Naomi explained that while the co-ed team was a great community, the girls at their school simply were not joining because of the male-dominated environment– even if they were interested in robotics. She shared that “the goal of launching an all-girls robotics team was to create a setting where girls felt encouraged to not only learn about robotics, engineering, and technology, but also to explore, experiment, fail, try again, and to ultimately succeed.”

Madison Wong, co-captain of The Parity Bits

Madison Wong, co-captain of The Parity Bits

Madison also added that “they wanted the team to be a place where girls didn’t feel intimidated to learn about engineering and could explore something they may know nothing about in a more humble environment.”

Both captains liked being part of an all-girls team and were impressed by the number of girls who were inspired and excited to get involved in this new team.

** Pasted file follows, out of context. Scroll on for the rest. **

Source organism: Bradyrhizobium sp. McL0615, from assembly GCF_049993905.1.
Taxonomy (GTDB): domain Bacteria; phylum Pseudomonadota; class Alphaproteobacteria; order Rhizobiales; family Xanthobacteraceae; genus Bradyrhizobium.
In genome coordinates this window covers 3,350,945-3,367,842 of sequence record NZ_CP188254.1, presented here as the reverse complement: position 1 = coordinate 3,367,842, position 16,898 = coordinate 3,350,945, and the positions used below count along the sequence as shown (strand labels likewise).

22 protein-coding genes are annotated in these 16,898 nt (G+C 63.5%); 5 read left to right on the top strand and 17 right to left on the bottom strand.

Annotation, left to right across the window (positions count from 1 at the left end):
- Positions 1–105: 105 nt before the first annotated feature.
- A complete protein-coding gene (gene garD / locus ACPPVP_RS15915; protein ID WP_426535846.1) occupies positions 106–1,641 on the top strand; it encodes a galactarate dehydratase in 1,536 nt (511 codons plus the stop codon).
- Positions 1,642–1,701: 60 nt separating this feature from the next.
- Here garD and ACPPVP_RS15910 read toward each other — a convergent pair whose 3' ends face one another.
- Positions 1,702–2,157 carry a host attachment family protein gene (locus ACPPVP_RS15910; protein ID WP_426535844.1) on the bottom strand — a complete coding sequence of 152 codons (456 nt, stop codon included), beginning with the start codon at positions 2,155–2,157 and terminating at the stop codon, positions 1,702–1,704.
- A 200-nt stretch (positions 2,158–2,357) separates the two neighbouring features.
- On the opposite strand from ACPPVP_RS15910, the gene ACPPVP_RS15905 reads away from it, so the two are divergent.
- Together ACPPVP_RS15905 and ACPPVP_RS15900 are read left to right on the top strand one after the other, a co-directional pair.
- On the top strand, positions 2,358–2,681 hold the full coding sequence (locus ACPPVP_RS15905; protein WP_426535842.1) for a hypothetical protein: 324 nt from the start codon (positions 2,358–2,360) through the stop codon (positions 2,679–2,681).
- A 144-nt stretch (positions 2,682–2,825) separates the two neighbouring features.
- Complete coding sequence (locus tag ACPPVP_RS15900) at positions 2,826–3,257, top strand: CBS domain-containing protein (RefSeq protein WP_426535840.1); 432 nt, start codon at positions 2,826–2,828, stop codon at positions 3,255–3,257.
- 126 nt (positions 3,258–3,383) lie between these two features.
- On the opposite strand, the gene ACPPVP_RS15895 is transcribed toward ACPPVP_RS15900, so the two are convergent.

Since the majority of members had never been on a robotics team before, they spent the first few months learning to work with TETRIX, the structural pieces for building robots, and ROBOTC, a robotics programming language. This involved a lot of experimentation- to learn what worked and what didn’t. Naomi said, “Throughout the year, it was wonderful to set our own expectations for our progress throughout the season, and we were thrilled to reach and surpass the goals we set for ourselves at the beginning of the year.”

Joining a team

To find a team, start with your high school and inquire whether they have a robotics or engineering team. You can often find information on the activities page of the school’s website or by speaking with the technology and engineering teachers.